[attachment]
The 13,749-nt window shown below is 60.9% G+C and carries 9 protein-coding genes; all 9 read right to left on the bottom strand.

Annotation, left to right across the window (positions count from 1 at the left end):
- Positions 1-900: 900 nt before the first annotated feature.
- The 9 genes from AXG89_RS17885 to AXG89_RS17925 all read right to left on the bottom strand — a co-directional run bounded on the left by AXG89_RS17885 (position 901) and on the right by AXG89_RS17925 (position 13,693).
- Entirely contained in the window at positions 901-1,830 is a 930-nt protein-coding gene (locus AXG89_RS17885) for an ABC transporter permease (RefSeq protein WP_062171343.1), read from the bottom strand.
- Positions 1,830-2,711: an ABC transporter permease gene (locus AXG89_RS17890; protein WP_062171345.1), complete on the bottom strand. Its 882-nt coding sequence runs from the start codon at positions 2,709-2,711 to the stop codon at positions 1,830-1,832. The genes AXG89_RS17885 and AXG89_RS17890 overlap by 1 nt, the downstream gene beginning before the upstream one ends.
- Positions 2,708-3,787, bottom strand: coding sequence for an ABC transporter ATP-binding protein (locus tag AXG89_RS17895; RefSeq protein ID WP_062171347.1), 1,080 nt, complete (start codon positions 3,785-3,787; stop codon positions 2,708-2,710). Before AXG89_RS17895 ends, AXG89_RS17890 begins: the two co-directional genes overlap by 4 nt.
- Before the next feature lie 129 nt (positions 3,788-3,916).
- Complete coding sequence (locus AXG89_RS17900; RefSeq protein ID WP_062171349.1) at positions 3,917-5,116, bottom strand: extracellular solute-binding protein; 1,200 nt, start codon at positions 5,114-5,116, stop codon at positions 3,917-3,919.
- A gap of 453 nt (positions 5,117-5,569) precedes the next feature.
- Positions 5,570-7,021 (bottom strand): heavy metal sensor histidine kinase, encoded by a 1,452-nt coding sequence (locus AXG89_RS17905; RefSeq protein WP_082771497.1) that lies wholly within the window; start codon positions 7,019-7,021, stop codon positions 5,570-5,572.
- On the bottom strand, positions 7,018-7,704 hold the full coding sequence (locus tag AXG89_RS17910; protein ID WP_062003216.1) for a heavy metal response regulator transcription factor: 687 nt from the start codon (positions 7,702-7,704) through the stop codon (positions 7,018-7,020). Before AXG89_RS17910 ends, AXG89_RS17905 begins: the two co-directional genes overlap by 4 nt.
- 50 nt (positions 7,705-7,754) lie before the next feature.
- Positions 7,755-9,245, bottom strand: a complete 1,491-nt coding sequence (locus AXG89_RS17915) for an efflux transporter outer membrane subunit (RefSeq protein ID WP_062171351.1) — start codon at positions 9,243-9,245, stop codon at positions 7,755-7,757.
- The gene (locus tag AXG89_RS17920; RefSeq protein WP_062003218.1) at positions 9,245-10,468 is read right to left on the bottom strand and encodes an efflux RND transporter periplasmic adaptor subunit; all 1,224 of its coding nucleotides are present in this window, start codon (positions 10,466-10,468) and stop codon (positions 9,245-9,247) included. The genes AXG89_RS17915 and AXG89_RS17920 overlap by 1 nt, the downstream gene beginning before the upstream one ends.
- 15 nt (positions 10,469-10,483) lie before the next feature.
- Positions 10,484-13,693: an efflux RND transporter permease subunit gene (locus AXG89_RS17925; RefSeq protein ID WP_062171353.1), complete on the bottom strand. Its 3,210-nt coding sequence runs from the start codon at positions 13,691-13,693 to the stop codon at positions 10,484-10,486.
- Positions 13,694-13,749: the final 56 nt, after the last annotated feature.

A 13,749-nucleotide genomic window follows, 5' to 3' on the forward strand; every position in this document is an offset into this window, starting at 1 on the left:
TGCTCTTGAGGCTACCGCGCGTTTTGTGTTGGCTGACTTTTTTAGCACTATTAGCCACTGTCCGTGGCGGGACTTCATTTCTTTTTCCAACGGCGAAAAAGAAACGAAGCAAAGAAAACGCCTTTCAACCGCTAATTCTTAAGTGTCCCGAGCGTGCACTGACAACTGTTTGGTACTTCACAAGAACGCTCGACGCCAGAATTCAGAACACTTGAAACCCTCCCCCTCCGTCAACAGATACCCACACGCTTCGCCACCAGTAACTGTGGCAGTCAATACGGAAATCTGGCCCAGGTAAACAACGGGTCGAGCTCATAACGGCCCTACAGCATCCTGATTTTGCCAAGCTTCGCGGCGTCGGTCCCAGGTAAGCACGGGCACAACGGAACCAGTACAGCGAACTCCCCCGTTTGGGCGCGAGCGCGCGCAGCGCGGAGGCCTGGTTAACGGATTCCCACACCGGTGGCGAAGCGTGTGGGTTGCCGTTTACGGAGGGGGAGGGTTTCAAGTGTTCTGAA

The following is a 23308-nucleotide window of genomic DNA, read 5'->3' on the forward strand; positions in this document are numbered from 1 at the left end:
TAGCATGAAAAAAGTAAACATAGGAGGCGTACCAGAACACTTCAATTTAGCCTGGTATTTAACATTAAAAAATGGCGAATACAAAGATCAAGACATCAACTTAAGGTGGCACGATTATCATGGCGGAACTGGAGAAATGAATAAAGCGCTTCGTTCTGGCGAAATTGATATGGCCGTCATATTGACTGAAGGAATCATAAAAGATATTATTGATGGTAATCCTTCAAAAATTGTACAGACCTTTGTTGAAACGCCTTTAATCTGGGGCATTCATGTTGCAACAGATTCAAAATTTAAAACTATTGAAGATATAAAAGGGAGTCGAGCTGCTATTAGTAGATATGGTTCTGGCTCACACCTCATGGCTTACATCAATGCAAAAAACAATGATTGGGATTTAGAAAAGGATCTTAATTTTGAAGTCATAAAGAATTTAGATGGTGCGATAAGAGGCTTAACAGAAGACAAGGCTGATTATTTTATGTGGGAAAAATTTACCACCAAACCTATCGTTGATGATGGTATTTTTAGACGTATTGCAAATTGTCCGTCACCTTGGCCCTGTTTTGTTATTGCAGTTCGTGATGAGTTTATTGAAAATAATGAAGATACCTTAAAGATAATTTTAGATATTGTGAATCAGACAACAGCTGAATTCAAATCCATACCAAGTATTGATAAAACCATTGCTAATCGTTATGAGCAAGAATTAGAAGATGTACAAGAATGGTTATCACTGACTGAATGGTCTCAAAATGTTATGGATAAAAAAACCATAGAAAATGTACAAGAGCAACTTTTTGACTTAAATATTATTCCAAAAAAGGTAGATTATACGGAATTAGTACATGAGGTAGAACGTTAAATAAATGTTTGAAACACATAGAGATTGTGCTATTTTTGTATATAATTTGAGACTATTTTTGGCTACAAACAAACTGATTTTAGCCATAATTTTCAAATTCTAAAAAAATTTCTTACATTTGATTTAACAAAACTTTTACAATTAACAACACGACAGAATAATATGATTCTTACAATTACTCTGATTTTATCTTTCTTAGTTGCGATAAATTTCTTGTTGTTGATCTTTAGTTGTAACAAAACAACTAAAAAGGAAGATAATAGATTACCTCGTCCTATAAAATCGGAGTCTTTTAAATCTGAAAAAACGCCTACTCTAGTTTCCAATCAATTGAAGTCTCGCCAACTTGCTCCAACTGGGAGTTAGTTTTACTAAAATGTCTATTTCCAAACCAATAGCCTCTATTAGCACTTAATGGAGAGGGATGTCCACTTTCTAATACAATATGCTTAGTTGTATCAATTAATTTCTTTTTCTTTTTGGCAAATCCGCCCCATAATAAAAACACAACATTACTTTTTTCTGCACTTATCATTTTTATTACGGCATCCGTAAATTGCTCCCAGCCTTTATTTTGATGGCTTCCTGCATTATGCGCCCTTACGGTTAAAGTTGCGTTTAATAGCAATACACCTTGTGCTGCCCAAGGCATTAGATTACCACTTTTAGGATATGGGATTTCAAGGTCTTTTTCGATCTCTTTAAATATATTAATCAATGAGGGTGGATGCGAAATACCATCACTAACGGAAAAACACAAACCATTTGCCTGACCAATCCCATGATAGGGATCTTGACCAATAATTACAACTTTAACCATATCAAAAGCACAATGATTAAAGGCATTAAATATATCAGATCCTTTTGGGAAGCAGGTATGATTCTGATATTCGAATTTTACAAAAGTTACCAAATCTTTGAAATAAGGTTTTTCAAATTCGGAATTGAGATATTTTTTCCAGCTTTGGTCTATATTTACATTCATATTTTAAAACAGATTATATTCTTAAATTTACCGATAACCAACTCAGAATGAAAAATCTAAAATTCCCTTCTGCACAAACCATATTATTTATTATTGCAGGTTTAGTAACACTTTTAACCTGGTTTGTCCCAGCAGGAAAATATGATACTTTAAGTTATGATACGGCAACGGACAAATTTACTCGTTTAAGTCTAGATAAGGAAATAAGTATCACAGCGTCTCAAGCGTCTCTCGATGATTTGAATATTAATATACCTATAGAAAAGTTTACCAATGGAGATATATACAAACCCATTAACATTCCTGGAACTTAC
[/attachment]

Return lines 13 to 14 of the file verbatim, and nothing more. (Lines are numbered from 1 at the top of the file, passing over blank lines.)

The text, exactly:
- 50 nt (positions 7,705-7,754) lie before the next feature.
- Positions 7,755-9,245, bottom strand: a complete 1,491-nt coding sequence (locus AXG89_RS17915) for an efflux transporter outer membrane subunit (RefSeq protein ID WP_062171351.1) — start codon at positions 9,243-9,245, stop codon at positions 7,755-7,757.